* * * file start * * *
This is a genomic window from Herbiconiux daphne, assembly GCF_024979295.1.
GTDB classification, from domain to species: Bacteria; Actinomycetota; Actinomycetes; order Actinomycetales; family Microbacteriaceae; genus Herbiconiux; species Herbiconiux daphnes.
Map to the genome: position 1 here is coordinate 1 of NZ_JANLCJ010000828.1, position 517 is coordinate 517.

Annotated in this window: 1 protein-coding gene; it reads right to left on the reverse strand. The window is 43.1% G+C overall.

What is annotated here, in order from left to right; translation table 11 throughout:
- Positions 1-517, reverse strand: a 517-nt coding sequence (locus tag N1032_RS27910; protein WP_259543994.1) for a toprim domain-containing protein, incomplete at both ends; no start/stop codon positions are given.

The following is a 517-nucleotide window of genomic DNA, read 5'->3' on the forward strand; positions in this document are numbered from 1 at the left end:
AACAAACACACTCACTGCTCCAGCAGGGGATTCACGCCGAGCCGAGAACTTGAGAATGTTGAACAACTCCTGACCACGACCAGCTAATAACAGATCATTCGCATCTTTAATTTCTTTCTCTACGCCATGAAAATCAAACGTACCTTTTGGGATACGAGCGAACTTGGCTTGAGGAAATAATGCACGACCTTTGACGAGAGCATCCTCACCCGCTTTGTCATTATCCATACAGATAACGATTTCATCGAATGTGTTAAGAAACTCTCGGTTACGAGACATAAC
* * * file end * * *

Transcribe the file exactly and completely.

This is a genomic window from Herbiconiux daphne, assembly GCF_024979295.1.
GTDB classification, from domain to species: Bacteria; Actinomycetota; Actinomycetes; order Actinomycetales; family Microbacteriaceae; genus Herbiconiux; species Herbiconiux daphnes.
Map to the genome: position 1 here is coordinate 1 of NZ_JANLCJ010000828.1, position 517 is coordinate 517.

Annotated in this window: 1 protein-coding gene; it reads right to left on the reverse strand. The window is 43.1% G+C overall.

What is annotated here, in order from left to right; translation table 11 throughout:
- Positions 1-517, reverse strand: a 517-nt coding sequence (locus tag N1032_RS27910; protein WP_259543994.1) for a toprim domain-containing protein, incomplete at both ends; no start/stop codon positions are given.

The following is a 517-nucleotide window of genomic DNA, read 5'->3' on the forward strand; positions in this document are numbered from 1 at the left end:
AACAAACACACTCACTGCTCCAGCAGGGGATTCACGCCGAGCCGAGAACTTGAGAATGTTGAACAACTCCTGACCACGACCAGCTAATAACAGATCATTCGCATCTTTAATTTCTTTCTCTACGCCATGAAAATCAAACGTACCTTTTGGGATACGAGCGAACTTGGCTTGAGGAAATAATGCACGACCTTTGACGAGAGCATCCTCACCCGCTTTGTCATTATCCATACAGATAACGATTTCATCGAATGTGTTAAGAAACTCTCGGTTACGAGACATAAC